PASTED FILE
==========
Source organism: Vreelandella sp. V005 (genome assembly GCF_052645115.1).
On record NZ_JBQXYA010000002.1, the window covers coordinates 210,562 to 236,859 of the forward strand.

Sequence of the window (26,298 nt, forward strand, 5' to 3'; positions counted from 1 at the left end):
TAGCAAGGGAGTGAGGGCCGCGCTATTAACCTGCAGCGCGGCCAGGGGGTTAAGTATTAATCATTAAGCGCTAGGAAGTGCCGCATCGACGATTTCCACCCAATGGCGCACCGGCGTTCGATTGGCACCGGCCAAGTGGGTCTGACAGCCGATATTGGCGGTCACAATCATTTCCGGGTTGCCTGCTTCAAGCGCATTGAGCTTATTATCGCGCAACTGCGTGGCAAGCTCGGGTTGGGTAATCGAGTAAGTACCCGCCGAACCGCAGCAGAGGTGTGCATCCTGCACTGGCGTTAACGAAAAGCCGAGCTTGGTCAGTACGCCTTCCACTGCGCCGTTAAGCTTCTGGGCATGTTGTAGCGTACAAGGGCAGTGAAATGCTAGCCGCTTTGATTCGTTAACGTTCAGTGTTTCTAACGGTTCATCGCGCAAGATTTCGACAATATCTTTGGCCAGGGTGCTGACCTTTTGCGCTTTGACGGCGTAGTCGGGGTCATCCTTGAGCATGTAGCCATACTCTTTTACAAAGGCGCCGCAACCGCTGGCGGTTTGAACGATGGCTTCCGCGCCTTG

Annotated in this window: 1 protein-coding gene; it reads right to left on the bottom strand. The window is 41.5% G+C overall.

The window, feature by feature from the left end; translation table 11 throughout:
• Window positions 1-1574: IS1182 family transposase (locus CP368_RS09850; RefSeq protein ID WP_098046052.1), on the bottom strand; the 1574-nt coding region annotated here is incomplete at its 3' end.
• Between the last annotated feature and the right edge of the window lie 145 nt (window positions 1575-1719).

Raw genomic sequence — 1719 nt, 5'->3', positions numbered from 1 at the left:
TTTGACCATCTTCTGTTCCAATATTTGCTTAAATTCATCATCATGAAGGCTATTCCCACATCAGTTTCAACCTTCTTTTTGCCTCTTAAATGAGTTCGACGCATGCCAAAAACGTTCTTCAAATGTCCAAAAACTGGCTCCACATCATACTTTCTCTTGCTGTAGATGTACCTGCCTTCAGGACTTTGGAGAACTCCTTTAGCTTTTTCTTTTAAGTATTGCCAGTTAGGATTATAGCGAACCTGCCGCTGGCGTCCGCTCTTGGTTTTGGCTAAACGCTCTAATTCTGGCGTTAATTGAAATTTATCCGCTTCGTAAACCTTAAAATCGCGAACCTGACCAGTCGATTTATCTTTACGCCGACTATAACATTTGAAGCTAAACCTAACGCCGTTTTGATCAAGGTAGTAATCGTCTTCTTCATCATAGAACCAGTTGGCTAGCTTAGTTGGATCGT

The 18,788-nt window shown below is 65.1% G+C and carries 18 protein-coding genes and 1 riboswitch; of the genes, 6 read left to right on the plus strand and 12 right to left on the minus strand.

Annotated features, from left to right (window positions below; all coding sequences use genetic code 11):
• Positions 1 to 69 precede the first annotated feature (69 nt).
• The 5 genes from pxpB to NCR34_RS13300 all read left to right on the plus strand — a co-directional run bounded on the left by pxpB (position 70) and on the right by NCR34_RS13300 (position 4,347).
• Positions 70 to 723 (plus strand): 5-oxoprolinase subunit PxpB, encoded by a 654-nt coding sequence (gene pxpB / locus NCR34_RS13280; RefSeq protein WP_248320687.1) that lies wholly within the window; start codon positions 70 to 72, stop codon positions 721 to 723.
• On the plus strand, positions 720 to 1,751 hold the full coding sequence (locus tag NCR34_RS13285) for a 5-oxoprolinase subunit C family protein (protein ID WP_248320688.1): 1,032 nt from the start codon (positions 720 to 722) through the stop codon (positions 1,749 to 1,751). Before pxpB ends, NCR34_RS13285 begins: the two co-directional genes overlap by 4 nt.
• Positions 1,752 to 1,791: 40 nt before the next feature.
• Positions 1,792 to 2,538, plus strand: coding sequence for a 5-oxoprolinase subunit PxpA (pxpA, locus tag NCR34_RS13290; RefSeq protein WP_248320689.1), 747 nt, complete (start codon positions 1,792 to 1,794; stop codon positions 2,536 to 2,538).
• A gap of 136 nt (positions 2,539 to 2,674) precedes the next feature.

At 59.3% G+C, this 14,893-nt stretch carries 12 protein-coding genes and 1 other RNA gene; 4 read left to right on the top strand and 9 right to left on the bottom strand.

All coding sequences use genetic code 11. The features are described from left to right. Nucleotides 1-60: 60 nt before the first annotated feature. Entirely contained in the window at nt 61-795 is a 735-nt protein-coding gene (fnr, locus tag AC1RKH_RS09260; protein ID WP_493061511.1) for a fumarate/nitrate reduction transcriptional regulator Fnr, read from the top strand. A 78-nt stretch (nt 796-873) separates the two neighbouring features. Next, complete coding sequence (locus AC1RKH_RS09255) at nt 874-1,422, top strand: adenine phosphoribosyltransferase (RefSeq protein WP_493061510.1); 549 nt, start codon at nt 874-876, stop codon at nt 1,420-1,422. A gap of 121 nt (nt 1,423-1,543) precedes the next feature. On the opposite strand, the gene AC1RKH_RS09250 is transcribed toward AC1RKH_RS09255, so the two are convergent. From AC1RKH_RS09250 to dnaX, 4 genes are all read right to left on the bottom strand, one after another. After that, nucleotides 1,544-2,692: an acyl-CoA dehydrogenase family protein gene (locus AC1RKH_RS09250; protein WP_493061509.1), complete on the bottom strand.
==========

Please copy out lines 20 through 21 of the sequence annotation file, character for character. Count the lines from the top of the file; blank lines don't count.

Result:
At 59.3% G+C, this 14,893-nt stretch carries 12 protein-coding genes and 1 other RNA gene; 4 read left to right on the top strand and 9 right to left on the bottom strand.

All coding sequences use genetic code 11. The features are described from left to right. Nucleotides 1-60: 60 nt before the first annotated feature. Entirely contained in the window at nt 61-795 is a 735-nt protein-coding gene (fnr, locus tag AC1RKH_RS09260; protein ID WP_493061511.1) for a fumarate/nitrate reduction transcriptional regulator Fnr, read from the top strand. A 78-nt stretch (nt 796-873) separates the two neighbouring features. Next, complete coding sequence (locus AC1RKH_RS09255) at nt 874-1,422, top strand: adenine phosphoribosyltransferase (RefSeq protein WP_493061510.1); 549 nt, start codon at nt 874-876, stop codon at nt 1,420-1,422. A gap of 121 nt (nt 1,423-1,543) precedes the next feature. On the opposite strand, the gene AC1RKH_RS09250 is transcribed toward AC1RKH_RS09255, so the two are convergent. From AC1RKH_RS09250 to dnaX, 4 genes are all read right to left on the bottom strand, one after another. After that, nucleotides 1,544-2,692: an acyl-CoA dehydrogenase family protein gene (locus AC1RKH_RS09250; protein WP_493061509.1), complete on the bottom strand.